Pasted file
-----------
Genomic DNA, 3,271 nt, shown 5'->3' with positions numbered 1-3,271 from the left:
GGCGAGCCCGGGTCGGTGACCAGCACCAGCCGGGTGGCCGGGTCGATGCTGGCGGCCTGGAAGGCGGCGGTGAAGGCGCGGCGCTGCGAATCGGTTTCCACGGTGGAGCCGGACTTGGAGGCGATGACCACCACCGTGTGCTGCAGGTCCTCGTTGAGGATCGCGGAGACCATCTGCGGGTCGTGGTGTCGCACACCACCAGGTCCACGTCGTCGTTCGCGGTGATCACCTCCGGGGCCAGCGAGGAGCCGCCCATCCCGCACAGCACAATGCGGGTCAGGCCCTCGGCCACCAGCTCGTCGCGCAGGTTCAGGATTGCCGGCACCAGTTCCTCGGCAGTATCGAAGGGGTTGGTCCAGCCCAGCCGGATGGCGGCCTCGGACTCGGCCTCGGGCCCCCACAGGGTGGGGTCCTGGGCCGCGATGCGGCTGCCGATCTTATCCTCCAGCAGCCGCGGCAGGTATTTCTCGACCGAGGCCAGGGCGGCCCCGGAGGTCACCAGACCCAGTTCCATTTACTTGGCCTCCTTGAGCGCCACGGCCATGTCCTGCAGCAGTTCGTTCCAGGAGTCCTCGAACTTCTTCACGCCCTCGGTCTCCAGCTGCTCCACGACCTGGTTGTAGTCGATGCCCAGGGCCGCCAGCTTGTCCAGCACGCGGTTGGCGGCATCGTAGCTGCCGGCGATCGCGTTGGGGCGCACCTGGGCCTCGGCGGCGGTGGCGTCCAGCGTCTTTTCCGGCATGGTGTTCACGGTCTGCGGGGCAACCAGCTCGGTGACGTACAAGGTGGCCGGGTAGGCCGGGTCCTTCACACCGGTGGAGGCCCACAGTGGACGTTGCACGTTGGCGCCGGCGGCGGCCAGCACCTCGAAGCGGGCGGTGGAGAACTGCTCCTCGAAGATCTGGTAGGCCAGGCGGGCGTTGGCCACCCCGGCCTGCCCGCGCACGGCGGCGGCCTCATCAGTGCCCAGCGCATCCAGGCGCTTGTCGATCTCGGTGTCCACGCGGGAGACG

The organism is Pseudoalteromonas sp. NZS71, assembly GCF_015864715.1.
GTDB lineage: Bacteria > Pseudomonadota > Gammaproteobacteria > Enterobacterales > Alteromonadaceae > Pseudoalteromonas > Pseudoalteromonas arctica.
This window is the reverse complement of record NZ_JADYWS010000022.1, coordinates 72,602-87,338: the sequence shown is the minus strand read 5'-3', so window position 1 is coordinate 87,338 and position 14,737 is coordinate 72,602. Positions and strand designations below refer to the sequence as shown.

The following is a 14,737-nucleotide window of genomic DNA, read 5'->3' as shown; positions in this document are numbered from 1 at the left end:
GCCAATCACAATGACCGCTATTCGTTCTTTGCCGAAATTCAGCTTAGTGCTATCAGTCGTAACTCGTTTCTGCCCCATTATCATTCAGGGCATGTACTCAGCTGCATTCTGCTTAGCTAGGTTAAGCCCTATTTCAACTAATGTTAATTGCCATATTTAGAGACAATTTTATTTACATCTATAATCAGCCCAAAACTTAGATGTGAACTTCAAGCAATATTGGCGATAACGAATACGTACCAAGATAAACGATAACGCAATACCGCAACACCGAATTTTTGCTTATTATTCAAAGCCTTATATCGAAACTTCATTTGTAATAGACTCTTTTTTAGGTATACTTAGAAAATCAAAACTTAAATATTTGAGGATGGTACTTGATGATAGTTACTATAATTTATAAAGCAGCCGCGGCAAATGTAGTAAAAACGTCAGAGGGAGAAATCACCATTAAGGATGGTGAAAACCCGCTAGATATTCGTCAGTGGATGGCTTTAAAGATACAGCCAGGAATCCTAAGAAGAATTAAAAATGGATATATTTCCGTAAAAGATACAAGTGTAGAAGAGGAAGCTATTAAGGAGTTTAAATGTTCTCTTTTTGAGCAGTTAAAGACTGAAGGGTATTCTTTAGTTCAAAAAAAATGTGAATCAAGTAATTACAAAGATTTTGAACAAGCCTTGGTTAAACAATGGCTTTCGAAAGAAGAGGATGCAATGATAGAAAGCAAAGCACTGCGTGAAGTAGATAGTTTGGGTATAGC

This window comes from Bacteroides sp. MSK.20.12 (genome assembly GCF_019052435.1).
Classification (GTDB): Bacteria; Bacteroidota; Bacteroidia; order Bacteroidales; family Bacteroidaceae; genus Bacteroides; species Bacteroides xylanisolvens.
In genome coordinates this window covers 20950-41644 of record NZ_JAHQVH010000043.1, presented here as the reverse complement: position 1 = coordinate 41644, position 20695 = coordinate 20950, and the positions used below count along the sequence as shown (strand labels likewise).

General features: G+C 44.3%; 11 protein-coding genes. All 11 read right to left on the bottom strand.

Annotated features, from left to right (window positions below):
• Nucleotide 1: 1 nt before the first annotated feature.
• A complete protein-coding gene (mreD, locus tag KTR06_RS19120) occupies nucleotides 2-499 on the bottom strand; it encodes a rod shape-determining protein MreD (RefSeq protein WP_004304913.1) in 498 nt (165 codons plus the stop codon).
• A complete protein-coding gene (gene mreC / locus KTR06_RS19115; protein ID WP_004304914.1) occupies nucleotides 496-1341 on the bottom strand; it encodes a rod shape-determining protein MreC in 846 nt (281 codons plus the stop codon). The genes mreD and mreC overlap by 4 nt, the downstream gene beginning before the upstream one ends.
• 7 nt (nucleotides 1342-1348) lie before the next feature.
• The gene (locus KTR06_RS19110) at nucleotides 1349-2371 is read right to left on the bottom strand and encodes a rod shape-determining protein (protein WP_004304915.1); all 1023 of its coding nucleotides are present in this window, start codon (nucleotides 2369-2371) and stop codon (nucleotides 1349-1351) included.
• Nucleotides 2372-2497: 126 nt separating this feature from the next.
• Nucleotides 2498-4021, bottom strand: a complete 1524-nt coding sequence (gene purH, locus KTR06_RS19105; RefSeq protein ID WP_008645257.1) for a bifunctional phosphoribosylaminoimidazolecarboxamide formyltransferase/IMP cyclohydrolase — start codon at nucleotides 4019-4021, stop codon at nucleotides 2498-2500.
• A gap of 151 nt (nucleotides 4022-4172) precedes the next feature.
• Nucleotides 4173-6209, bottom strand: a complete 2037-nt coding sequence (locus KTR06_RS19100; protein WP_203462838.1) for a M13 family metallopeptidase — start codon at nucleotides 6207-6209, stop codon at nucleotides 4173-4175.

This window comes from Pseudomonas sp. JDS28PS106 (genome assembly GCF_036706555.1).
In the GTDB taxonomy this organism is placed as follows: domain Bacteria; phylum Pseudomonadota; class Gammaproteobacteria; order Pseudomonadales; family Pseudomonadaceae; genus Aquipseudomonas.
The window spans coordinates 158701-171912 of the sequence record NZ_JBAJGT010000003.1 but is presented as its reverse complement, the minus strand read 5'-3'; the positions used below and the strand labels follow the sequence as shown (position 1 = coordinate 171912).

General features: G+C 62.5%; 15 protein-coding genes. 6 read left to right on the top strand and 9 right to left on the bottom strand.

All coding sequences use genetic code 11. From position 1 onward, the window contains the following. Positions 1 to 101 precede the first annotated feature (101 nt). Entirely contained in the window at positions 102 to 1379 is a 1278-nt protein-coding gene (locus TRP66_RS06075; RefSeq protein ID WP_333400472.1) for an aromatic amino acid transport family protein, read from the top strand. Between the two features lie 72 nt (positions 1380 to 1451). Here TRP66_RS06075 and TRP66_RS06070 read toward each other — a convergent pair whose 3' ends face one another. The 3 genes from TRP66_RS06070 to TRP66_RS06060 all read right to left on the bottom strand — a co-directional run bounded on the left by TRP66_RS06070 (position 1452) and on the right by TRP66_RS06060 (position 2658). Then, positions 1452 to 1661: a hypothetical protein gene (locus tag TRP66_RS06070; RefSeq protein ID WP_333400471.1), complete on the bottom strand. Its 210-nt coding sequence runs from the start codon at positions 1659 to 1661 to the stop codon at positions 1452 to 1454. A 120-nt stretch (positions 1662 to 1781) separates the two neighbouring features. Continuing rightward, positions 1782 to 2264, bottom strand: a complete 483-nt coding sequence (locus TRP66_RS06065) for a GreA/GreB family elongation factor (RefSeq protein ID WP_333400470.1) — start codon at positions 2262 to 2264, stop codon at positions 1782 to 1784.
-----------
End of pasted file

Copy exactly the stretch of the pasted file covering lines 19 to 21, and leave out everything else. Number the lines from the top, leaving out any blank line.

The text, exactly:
• Nucleotides 2498-4021, bottom strand: a complete 1524-nt coding sequence (gene purH, locus KTR06_RS19105; RefSeq protein ID WP_008645257.1) for a bifunctional phosphoribosylaminoimidazolecarboxamide formyltransferase/IMP cyclohydrolase — start codon at nucleotides 4019-4021, stop codon at nucleotides 2498-2500.
• A gap of 151 nt (nucleotides 4022-4172) precedes the next feature.
• Nucleotides 4173-6209, bottom strand: a complete 2037-nt coding sequence (locus KTR06_RS19100; protein WP_203462838.1) for a M13 family metallopeptidase — start codon at nucleotides 6207-6209, stop codon at nucleotides 4173-4175.